We know social media changes rapidly and, because of that, what influencers do changes just as rapidly.
As influencer behaviour changes it follows that the behaviour of social media users as a whole changes as well. This trickle down effect impacts the trends we see, the features social media networks roll out and, of course, how we as marketers use the tools we have available to us.
Here’s five trends we’ve seen that look likely to change social media, influencers and beyond over the next 12 months.
There was a time when you just weren’t a TikTok influencer if you didn’t smash a solid dance challenge every week (every day?) or feature a hilarious lip sync or have a magically edited ‘day in the life’ video.
But a trend to look out for in 2023 is that trends themselves may have had their time, at least as far as some of the more successful influencers are concerned.
The problem with trends, particularly for image-conscious influencers is a) their short lifespan and b) the fact that suddenly, you change from innovative creator to copycat trend chaser. The latter means that, instead of standing out with original content people love, you risk being hidden in a big wave of people all chasing whatever the day’s trend is.
We’ve already seen influencers move away from this behaviour and, as such, influencer marketing campaigns are less likely to try to latch on to a trend and more likely focus on truly original content. Users too, as they see the influencers they follow chase trends less and less, are likely to get involved far less regularly.
Influencers generally care about fairness, however you choose to define that term and approach. They’re going to want to know that they’re paid fairly and, more than that, that their fellow influencers are paid and treated fairly as well.
Depending on the personal causes and issues they care about influencers may also want to consider a range of Environmental, Social and Governance (ESG) approaches by the brands and agencies they work with. What is the brand's stance on gender issues? Have they changed their behaviour in terms of their environment policies or are they working towards being carbon neutral? Do female influencers they work with get paid as much as male influencers?
Influencers are going to ask these questions more and more, because we’re all asking these questions on the social media platforms influencers have used to grow their personal brand. This will change how brands approach influencers, what they pay them and how and when they communicate on ESG-related issues.
Regardless of the brands approach, influencers are going to trend towards increasing transparency of their approach and feelings on various issues, and what they see from the brands they talk to on the same.
Brands and influencers have jointly recognised the niche in the marketplace for User Generated Content (UGC).
Brands need lots of it and are willing to pay for it and influencers, particularly nano influencers have realised this. This is leading to a shift amongst nano influencers promoting themselves as content creators, with a specialism for getting brands high volumes of UGC, quickly, easily and relatively cheaply.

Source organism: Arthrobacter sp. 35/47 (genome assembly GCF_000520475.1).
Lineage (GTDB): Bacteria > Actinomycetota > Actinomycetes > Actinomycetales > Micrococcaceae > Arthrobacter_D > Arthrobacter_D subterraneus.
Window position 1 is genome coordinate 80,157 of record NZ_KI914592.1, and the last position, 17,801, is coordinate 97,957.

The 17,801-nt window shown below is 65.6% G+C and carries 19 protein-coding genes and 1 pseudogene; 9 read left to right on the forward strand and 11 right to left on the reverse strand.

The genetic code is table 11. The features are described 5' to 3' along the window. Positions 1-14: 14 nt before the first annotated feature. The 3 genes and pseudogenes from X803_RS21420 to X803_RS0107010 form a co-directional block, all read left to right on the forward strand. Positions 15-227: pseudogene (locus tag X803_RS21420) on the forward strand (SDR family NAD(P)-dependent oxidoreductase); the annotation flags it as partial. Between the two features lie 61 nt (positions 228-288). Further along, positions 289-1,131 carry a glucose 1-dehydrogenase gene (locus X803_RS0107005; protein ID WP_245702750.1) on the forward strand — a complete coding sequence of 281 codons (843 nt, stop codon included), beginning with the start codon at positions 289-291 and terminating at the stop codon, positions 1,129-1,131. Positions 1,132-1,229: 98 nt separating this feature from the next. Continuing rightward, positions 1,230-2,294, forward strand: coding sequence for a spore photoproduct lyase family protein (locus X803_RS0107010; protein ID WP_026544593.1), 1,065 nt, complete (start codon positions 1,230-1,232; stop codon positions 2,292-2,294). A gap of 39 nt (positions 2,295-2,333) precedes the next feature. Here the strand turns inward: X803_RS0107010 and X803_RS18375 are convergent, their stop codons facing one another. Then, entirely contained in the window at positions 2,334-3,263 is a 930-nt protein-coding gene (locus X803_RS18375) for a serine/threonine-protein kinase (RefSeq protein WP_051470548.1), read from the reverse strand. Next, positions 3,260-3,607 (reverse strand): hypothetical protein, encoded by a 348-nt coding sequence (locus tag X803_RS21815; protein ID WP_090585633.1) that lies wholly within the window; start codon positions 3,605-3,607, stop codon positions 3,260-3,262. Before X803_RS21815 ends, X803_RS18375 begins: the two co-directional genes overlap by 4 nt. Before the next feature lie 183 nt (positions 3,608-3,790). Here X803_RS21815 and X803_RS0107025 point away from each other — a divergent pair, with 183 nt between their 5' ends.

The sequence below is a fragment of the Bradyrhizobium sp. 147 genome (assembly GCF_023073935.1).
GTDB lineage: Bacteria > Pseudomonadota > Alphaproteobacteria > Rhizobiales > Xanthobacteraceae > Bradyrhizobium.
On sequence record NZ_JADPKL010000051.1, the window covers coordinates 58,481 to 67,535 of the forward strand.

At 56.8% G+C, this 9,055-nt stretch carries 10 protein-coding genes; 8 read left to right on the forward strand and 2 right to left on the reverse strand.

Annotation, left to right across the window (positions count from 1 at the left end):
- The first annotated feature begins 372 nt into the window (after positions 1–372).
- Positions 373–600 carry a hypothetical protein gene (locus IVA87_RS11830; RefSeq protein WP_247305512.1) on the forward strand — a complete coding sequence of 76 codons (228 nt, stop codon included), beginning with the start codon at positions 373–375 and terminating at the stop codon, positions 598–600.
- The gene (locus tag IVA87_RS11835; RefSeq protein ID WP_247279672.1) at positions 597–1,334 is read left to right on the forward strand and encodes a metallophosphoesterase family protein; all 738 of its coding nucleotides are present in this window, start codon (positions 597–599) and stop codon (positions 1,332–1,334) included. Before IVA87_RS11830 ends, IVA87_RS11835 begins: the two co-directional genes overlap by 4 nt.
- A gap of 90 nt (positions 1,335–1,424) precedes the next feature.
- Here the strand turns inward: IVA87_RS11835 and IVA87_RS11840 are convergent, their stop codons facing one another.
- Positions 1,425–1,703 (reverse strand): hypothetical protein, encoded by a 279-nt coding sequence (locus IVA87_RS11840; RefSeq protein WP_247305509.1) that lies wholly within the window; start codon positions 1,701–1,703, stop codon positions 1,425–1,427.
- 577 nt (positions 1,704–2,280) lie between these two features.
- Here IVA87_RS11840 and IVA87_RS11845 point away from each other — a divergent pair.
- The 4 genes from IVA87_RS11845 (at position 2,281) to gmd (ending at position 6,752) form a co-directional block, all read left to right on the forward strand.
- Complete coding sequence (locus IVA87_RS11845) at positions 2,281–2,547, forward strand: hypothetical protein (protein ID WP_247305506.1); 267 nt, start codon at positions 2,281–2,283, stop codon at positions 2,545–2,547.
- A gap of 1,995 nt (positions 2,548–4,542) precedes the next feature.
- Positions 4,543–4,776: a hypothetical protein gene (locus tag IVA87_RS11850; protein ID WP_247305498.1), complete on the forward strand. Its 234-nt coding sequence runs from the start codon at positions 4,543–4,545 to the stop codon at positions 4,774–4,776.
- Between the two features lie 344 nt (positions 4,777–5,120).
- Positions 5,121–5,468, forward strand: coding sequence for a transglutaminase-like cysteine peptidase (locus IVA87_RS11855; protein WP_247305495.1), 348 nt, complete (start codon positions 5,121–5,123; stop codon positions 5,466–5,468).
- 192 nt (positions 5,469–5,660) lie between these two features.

This sort of content is incredibly effective at moving buyers through the ‘messy middle’ and into a purchasing decision. For brands then it’s incredibly valuable and for content creators UGC assignments are relatively easy projects. It’s a win-win, hence we’re going to see much more of it.
YouTube has been lagging behind a little when it comes to short form content, but YouTube Shorts seems to have solved that, with the platform reporting 100 billion views of Shorts in April 2022.
Meanwhile, LinkedIn hasn’t exactly been a huge focus for the traditional influencer, but that looks set to change this year. Brands are noticing the level of success influencers are having when they do turn their hand to it and, for the right brand, there are significant opportunities amongst the platforms 875 million user base.
There will be more platform-specific changes throughout the year, but the above show how two relatively minor changes (or, in LinkedIn’s case, just continuing to exist!) can have a big impact on the influencer space. LinkedIn being an acceptable space for influencer content could drastically change some influencer marketing campaigns, whilst YouTube Shorts is already having a big impact on increasing the performance of long-form content on the platform.
Our MD, Alec, wrote about this as one of his points in his look ahead to 2023 in influencer marketing, here. Alec has some great points on the business side of things and how longer term arrangements will change approaches here, but it also looks like it will change the creative side of things as well.
With influencers and brand locked into a long term deal, presumably with a fairly hefty budget, the options for content creation are wider and grander.
Are we, for example, closing in on the first influencer/brand created, fully-fledged film? Alec mentioned Starling Bank and Jack Harries’ YouTube original series ‘Seat at the Table’ in his article, which shows just how grand the scale, scope and production values can become.
Who’s to say that an influencer won’t be coming to a cinema near you soon?
We’ll keep an eye on these trends and more throughout the year and be on hand to assist any campaigns you’re running through the Influence Network platform. Happy influencer marketing, in 2023 and beyond!
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© 2023 Influence Network.
Registered in England and Wales: 10815710
20-22 Wenlock Road, London, N1 7GU